Asked which Williams fans will be pulling for, Venus said: “I’ll probably be cheering for her.”

Serena, meanwhile, predicted: “I expect more people to be rooting for Venus.”

Really?

“I would be rooting for Venus,” she said.

“I mean, she’s been through so much. She’s had a wonderful story. She’s been so inspiring to me. You know, she’s just an incredible individual. She’s just so amazing,” Serena added. “She’s been so inspiring to a lot of people with the same things that she goes through, too.”

___

Follow Howard Fendrich on Twitter at http://twitter.com/HowardFendrich.
Copyright 2015 The Associated Press. All rights reserved. This material may not be published, broadcast, rewritten or redistributed.

###

Continue Reading
Click to comment

Leave a Reply

Your email address will not be published.

Bay Area

Kaplan to WNBA: Bring New Team Here!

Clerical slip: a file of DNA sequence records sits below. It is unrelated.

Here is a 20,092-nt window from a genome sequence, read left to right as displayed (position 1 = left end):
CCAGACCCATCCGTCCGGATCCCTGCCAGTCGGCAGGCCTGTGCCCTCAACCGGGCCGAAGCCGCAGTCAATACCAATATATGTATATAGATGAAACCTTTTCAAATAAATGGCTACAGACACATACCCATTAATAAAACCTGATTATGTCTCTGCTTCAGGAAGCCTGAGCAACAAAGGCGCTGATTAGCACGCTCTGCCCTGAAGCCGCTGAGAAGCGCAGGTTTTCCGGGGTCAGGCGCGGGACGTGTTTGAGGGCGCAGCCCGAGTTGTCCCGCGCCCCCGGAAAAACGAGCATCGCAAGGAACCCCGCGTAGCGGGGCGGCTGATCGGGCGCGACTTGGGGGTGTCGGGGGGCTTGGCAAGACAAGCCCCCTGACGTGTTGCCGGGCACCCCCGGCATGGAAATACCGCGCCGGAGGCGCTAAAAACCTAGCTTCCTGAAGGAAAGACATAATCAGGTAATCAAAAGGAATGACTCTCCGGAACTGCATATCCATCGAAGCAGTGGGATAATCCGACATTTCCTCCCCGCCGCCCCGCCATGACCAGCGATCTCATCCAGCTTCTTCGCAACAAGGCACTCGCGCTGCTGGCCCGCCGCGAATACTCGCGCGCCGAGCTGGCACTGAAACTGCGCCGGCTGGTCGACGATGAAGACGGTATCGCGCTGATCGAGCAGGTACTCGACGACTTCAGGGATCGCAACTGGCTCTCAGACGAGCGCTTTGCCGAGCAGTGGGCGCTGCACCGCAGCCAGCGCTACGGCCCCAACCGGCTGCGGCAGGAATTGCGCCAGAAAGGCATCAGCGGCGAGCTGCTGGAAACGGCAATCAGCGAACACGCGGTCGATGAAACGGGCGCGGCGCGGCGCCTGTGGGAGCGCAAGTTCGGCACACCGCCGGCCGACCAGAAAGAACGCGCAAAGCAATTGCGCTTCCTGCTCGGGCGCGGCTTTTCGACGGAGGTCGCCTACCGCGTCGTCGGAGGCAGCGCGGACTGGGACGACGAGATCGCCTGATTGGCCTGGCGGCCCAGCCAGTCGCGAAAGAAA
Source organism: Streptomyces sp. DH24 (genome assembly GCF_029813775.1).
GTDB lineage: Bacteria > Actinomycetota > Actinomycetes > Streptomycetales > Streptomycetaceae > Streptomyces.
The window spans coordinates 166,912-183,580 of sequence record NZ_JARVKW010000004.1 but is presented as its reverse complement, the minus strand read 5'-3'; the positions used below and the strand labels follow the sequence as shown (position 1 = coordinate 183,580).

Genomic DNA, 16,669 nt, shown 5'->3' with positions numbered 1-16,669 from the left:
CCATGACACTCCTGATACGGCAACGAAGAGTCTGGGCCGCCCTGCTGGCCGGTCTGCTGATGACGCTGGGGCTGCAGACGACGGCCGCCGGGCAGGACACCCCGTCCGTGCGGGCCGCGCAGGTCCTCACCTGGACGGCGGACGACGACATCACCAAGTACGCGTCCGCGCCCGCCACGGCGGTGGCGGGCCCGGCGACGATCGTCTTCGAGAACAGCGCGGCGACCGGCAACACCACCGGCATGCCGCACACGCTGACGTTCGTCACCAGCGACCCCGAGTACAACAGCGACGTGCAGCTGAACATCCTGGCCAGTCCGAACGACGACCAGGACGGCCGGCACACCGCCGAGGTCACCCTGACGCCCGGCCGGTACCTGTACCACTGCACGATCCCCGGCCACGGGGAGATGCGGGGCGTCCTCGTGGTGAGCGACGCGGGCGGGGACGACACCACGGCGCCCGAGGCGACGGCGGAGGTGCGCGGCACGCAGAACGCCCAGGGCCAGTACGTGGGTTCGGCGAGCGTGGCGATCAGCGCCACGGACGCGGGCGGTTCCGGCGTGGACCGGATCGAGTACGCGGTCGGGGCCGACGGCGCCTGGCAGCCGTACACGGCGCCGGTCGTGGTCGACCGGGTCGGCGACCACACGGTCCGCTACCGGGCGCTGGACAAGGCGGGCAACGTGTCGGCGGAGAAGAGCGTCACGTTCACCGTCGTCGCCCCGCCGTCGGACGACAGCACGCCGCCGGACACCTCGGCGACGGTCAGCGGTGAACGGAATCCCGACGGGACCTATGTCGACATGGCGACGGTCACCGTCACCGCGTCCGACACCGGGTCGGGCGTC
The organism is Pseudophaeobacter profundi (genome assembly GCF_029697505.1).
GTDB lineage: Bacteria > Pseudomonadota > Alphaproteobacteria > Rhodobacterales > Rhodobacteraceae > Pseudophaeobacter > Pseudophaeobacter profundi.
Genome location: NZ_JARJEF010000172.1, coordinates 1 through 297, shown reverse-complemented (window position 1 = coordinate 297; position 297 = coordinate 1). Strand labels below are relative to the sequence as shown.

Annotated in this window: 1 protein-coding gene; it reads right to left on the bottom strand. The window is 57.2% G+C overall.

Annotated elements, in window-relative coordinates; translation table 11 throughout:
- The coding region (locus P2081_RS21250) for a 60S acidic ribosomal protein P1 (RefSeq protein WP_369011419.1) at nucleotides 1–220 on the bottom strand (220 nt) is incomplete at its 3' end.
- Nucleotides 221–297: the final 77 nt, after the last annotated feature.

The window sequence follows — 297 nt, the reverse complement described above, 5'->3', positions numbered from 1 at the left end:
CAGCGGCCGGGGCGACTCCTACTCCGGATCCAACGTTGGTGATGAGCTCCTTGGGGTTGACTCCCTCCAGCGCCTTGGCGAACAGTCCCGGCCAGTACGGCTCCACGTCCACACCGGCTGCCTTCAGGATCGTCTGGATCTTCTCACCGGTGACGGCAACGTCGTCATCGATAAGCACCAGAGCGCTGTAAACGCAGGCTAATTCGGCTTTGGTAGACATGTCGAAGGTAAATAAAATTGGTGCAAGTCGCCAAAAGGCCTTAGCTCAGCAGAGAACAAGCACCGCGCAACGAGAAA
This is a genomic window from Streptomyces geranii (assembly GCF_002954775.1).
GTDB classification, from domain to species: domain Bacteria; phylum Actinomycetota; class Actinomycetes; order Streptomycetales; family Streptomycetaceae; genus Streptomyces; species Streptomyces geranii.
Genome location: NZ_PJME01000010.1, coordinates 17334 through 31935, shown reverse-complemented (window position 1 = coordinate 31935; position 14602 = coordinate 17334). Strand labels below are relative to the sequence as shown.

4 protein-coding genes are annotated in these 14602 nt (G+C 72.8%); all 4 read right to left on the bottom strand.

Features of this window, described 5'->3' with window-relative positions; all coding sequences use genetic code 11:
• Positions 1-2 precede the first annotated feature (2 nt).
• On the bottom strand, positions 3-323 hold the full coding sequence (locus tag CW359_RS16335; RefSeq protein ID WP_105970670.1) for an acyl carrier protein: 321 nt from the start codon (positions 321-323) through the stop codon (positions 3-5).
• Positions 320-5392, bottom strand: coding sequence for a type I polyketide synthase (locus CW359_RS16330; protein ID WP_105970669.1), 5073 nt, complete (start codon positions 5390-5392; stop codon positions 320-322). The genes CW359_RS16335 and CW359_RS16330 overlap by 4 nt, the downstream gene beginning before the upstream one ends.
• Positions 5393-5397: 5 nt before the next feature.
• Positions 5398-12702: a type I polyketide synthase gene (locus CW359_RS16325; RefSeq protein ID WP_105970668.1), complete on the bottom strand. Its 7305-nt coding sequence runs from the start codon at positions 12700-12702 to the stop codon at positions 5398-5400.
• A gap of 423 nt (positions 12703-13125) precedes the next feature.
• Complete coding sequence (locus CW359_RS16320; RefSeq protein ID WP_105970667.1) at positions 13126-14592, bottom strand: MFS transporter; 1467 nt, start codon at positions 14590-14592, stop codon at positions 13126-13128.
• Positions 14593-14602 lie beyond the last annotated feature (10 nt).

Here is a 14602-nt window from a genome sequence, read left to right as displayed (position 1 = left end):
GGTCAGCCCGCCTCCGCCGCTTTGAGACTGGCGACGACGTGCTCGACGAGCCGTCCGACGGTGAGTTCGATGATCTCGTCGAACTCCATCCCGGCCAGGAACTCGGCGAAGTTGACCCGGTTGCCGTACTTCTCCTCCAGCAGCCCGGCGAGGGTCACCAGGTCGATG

Support to bring a WNBA team extends past a solid fanbase, as local regulating agencies have also taken key votes to prepare for a WNBA team in Oakland. With the leadership of Vice-Mayor Rebecca Kaplan, in July 2021, both the Oakland Coliseum Authority and the Oakland City Council unanimously and enthusiastically voted in favor of a term sheet to bring a WNBA team to Oakland.

Published

on

@PaulCobbOakland @NNPA_BlackPress @BlackPressUSA @Kaplan4Oakland @WNBA
Ray Bobbitt, President of African American Sports and Entertainment Group, who purchased the Coliseum as part of its East Oakland Development Plan, thanks Rebecca Kaplan for providing the City Council leadership in 2021 for the AASEG to bring a WNBA Franchise along with jobs, housing, businesses and sports enterprises to Oakland. Photo by Jonathan “Fitness” Jones.

By Post Staff

Oakland Vice-Mayor Rebecca Kaplan will introduce a resolution on Sept. 20, 1:30 p.m. to the Oakland City Council urging the Women’s National Basketball Association (“WNBA”) to approve the City of Oakland as the home for a new WNBA Team.